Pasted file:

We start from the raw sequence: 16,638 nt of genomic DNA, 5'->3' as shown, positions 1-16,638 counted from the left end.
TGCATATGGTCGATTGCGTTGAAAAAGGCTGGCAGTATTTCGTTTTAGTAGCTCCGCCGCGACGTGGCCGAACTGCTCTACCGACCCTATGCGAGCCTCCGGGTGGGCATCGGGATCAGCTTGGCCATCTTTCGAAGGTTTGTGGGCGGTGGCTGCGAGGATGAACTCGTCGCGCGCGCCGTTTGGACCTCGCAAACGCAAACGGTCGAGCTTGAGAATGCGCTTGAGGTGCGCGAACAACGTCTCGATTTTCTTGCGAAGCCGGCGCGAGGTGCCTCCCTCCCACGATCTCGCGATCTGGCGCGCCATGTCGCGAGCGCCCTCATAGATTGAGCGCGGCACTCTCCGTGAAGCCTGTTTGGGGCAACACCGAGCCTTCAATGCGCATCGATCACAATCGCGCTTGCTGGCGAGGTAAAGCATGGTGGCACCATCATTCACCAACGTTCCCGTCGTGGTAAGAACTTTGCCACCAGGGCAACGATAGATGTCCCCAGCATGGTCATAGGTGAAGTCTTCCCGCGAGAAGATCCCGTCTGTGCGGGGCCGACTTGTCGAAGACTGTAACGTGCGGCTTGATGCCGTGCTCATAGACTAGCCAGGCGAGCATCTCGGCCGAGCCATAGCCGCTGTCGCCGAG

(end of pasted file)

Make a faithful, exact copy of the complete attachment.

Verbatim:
We start from the raw sequence: 16,638 nt of genomic DNA, 5'->3' as shown, positions 1-16,638 counted from the left end.
TGCATATGGTCGATTGCGTTGAAAAAGGCTGGCAGTATTTCGTTTTAGTAGCTCCGCCGCGACGTGGCCGAACTGCTCTACCGACCCTATGCGAGCCTCCGGGTGGGCATCGGGATCAGCTTGGCCATCTTTCGAAGGTTTGTGGGCGGTGGCTGCGAGGATGAACTCGTCGCGCGCGCCGTTTGGACCTCGCAAACGCAAACGGTCGAGCTTGAGAATGCGCTTGAGGTGCGCGAACAACGTCTCGATTTTCTTGCGAAGCCGGCGCGAGGTGCCTCCCTCCCACGATCTCGCGATCTGGCGCGCCATGTCGCGAGCGCCCTCATAGATTGAGCGCGGCACTCTCCGTGAAGCCTGTTTGGGGCAACACCGAGCCTTCAATGCGCATCGATCACAATCGCGCTTGCTGGCGAGGTAAAGCATGGTGGCACCATCATTCACCAACGTTCCCGTCGTGGTAAGAACTTTGCCACCAGGGCAACGATAGATGTCCCCAGCATGGTCATAGGTGAAGTCTTCCCGCGAGAAGATCCCGTCTGTGCGGGGCCGACTTGTCGAAGACTGTAACGTGCGGCTTGATGCCGTGCTCATAGACTAGCCAGGCGAGCATCTCGGCCGAGCCATAGCCGCTGTCGCCGAG